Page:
Although many researchers have suggested that ω-3 PUFAs might be cardioprotective due to multiple mechanisms, their role as potential antiarrhythmics has recently received serious attention. It is thought that ω-3 PUFAs stabilize the electrical activity of cardiac myocytes by inhibiting sarcolemmal ion channels, resulting in a prolonged relative refractory period.21 This antiarrhythmic effect was demonstrated by Leaf and Kang22 in work with dogs. Ligating the left main coronary artery while an inflatable cuff was placed around the left circumflex artery produced a surgically induced MI. The dogs were trained to run on a treadmill and were screened for susceptibility to ventricular fibrillation when the cuff was inflated. Susceptible dogs (n = 13) were then studied. Intravenous infusion of fish oil before the exercise ischemia test prevented ventricular fibrillation in 10 of 13 dogs. In the control exercise ischemia tests conducted 1 week before and 1 week after infusion of fish oil, animals were given a soybean oil infusion instead and developed ventricular fibrillation that required defibrillation. Using the same protocol, the dogs were also given an intravenous infusion of the plant-derived ω-3 PUFA ALA. Beneficial antiarrhythmic results similar to those in the fish oil group were obtained with ALA.

The ω-3 PUFAs also have significant antithrombotic properties. Eicosapentaenoic acid has been shown to inhibit the synthesis of thromboxane A2, a prostaglandin that causes platelet aggregation and vasoconstriction.23 Ingestion of EPA results in reduced platelet adhesion and reactivity, which manifests itself as increased bleeding time and decreased adhesion of platelets to glass beads.24 Other antithrombotic effects reported include reductions in fibrinogen and increases in tissue plasminogen activator (Table 1).20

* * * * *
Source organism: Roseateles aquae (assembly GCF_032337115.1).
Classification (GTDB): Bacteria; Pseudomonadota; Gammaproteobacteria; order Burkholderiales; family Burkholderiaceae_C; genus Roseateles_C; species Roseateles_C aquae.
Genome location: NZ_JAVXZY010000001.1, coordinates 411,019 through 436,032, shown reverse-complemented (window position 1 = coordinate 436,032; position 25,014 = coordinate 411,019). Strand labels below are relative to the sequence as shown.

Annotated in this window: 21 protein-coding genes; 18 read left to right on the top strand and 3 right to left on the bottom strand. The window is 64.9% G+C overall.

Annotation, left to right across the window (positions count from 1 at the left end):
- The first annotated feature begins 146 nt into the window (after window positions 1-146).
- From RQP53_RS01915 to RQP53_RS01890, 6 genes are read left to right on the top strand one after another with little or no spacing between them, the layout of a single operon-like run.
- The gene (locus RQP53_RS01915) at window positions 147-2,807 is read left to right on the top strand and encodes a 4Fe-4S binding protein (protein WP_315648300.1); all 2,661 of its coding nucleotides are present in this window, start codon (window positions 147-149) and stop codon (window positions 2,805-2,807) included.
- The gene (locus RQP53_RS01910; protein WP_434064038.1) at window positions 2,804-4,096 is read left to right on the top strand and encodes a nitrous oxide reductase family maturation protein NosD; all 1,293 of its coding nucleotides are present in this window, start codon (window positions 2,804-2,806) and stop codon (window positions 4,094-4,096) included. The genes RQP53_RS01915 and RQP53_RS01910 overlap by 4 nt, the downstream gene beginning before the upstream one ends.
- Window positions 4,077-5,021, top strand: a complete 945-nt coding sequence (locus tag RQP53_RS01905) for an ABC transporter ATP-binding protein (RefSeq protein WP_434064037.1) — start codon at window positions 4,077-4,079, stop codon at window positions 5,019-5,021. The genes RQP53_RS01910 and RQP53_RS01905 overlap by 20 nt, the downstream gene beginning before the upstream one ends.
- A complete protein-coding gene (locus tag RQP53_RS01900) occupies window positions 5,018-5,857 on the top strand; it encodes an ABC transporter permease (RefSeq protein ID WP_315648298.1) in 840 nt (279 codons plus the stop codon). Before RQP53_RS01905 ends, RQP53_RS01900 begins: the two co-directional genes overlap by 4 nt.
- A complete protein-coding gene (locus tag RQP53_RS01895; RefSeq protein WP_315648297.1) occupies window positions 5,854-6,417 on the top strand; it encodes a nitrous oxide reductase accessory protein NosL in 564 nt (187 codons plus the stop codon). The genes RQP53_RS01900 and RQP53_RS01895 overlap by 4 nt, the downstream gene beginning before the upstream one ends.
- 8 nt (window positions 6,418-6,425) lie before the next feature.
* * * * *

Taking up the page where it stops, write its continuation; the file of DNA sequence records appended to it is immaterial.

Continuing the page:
Endothelial function is also favorably affected by ω-3 PUFAs because the vasodilatory effect of nitrous oxide is enhanced by EPA. Treating humans with fish oil has been shown to decrease oxygen-derived free radical production in neutrophils.25 It has been suggested that this reduction in free radicals increases the bioavailability of nitrous oxide. Studies26 using ultrasonic tracking of brachial artery flow-mediated vasodilation have demonstrated improved large artery endothelium-dependent dilation in patients treated with fish oil. Endothelial function can also be improved by reducing the endothelial expression of vascular cell adhesion molecules, thus resulting in a reduction in leukocyte binding to the endothelium.27

Ingestion of EPA and DHA also has been shown in animal studies to inhibit atherosclerotic plaque formation. Two important cells in the development of an atherosclerotic plaque are smooth muscle cells and macrophages. Platelet-derived growth factor is a key chemoattractant and mitogen for smooth muscle cells and macrophages. Platelet-derived growth factor production and messenger RNA synthesis are decreased by the ingestion of ω-3 PUFAs.28

The effect of ω-3 PUFAs on lipid metabolism is predominantly antiatherogenic. Consuming fish oil (a rich source of EPA) has been shown to lower total cholesterol and triglyceride concentrations by inhibiting very low-density lipoprotein and triglyceride synthesis in the liver.29 Large doses of fish oil have been shown to have profound effects in reducing triglyceride levels in hypertriglyceridemic patients. Apolipoprotein B production is also reduced by fish oil consumption compared with vegetable oils not containing ω-3 PUFAs.29 Pretreatment with ω-3 PUFAs also markedly reduces postprandial lipemia, which typically occurs after consumption of a fatty meal, and postprandial lipoproteins are atherogenic. Postprandial lipemia is also thrombogenic because it increases levels of activated factor VII, a procoagulant. Ingesting olive oil results in the same degree of increase in factor VII as ingesting butter, whereas consuming fish oil prevents this postprandial increase.30